Tags » Black Soldier Fly

Black Soldier Fly Digester Build Workshop

“Black Soldier Fly” — the name resonates with fear and dread, and perhaps even conjures an image of winged, facet-eyed soldiers wielding guns. In reality, black soldier flies (Hermetia illucens) are useful native critters that chew through organic remnants, helping turn organic material into compost while producing tasty treats for chickens. 805 more words


Insect Farmers Are Ignoring Health Hazards

Insect are closely related to crustaceans. Multiple entomology companies are acknowledging this by warning their customers about the possibility of allergic reaction when consuming insect products especially on people who are allergic to crustaceans e.g shrimps. 311 more words

Chicken Dinner- Generating Grub (s)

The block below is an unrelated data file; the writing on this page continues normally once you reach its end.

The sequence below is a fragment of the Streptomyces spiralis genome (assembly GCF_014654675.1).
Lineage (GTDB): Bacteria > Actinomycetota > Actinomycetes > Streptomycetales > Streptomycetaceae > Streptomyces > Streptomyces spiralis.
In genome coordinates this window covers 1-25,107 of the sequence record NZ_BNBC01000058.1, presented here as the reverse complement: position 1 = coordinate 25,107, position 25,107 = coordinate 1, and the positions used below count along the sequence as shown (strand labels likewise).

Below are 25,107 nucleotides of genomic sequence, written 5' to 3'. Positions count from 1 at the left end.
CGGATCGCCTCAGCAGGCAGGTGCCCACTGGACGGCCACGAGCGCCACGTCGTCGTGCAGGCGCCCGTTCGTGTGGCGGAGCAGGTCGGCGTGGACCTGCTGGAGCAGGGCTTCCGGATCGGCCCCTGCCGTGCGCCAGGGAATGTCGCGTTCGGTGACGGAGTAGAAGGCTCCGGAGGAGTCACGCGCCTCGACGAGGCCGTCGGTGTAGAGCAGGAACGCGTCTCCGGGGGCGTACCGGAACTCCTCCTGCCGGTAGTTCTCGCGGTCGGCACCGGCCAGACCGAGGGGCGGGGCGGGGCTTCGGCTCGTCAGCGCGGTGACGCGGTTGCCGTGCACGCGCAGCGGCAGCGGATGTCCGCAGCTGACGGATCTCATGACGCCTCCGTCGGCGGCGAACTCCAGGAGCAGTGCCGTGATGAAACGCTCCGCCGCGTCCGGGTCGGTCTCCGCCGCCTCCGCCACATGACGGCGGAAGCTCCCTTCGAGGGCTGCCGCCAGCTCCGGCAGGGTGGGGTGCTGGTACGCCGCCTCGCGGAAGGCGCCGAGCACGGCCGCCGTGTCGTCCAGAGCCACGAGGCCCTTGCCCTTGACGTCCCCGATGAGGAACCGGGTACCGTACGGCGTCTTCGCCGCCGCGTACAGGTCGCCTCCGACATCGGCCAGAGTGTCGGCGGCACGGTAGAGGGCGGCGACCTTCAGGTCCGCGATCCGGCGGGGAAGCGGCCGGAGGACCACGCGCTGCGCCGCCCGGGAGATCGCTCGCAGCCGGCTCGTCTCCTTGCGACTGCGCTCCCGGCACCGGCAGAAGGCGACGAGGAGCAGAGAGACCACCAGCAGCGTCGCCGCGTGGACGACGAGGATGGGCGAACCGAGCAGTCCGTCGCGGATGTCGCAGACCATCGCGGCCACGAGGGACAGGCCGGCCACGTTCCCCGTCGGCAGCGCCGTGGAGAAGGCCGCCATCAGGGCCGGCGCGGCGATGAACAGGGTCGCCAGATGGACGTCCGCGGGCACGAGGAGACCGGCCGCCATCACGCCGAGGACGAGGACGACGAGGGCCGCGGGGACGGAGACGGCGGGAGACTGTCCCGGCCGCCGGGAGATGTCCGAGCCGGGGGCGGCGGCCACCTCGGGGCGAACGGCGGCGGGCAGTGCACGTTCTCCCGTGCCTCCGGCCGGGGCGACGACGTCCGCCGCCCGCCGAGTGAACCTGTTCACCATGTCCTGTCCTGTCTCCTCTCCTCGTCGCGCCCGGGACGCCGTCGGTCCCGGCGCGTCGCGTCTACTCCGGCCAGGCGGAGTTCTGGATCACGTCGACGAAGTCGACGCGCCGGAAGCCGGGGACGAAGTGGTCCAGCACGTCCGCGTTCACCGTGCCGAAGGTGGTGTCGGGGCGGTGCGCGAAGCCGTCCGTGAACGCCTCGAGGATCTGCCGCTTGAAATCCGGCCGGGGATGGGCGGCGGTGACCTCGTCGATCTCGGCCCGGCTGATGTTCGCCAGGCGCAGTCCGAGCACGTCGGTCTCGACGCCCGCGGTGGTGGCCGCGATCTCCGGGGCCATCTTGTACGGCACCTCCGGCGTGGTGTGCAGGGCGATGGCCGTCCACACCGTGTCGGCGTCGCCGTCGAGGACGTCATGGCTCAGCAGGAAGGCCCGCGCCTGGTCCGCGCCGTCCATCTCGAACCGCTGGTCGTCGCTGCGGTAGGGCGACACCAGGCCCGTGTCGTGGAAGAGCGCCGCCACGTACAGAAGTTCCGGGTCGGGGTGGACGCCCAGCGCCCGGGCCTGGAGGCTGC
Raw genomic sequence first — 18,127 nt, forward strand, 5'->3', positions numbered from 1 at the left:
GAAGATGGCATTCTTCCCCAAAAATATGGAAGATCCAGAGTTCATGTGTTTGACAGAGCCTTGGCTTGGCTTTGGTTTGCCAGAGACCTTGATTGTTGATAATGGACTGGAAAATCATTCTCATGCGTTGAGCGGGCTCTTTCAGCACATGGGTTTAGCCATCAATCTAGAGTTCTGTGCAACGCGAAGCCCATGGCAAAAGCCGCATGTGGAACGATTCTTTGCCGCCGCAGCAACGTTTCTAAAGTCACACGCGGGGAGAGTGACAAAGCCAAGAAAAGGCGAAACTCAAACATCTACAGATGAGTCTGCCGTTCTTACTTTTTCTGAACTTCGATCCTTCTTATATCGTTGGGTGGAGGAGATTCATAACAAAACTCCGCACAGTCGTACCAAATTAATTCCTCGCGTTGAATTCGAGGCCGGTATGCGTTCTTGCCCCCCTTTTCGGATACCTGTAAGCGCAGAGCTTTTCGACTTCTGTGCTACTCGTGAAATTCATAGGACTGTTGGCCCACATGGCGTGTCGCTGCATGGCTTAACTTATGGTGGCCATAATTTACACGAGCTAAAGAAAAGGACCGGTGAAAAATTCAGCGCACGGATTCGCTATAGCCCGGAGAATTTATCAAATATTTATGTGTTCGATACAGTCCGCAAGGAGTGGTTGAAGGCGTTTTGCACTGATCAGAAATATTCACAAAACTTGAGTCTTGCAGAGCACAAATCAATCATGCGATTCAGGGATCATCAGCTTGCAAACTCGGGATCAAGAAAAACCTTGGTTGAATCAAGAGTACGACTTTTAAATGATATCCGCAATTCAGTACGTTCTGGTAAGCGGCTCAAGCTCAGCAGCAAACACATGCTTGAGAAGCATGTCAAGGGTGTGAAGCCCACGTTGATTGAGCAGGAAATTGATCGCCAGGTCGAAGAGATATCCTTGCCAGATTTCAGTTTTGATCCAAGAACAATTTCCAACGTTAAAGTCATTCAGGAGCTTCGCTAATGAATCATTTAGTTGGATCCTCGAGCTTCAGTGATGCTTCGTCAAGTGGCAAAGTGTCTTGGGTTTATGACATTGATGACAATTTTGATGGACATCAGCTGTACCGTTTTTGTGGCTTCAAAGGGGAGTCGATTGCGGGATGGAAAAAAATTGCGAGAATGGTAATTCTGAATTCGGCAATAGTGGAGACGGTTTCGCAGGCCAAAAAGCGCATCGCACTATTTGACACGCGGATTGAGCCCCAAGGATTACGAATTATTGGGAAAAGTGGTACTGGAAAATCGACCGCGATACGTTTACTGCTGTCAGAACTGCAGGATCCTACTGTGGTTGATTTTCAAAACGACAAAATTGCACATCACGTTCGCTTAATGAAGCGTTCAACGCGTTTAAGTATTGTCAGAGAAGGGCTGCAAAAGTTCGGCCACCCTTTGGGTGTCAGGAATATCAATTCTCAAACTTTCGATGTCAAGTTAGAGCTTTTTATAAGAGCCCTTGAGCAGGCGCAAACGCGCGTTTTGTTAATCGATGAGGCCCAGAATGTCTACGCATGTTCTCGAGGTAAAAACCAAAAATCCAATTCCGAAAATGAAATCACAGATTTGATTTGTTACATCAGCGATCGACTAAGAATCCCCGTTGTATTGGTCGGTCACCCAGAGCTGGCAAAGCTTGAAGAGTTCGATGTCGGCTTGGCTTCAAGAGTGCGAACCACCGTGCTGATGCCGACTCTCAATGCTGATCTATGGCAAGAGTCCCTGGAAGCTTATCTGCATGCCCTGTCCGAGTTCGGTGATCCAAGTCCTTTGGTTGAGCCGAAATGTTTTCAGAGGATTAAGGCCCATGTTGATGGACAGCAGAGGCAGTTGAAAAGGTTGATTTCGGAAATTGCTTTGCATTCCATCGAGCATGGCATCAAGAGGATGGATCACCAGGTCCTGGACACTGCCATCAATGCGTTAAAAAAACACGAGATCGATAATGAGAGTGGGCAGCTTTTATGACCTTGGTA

Warning:  Disgusting factor on this post high.  Cute factor nil.  It’s about larvae.  For cute, click for chicks.

I had a hen die of natural causes.  349 more words


5 Questions an Investor Should Ask Before Investing into a Insect Farm

Investing into the growing industry of high-scale insect farming that has undoubtedly high potential is a case of high risk / high reward. The high reward comes from the growing and unexploited markets and the high risk from the limited knowledge and the undeveloped market environment.  732 more words

Snakes, maggots and composting

Few months ago, I was part of a project that dealt with the issues of creative confidence, the fear associated with being creative and ways to overcome it. 574 more words


Black Soldier Flies as Recyclers of Waste and Possible Livestock Feed

By Harvey Black

If black soldier fly larvae could enter competitive eating contests, they would excel, especially when it comes to eating nasty stuff that we don’t want around or wouldn’t think of eating ourselves. 977 more words

Featured Articles

Maggots, Mills & Boon

 So what do composting maggots have to do with Mills & Boon ?

Maggots live and multiply in decaying wet food waste. When one rakes a half-composted bin with maggots in it, it is likely that they are huddled together underneath the surface, mostly at the base. 429 more words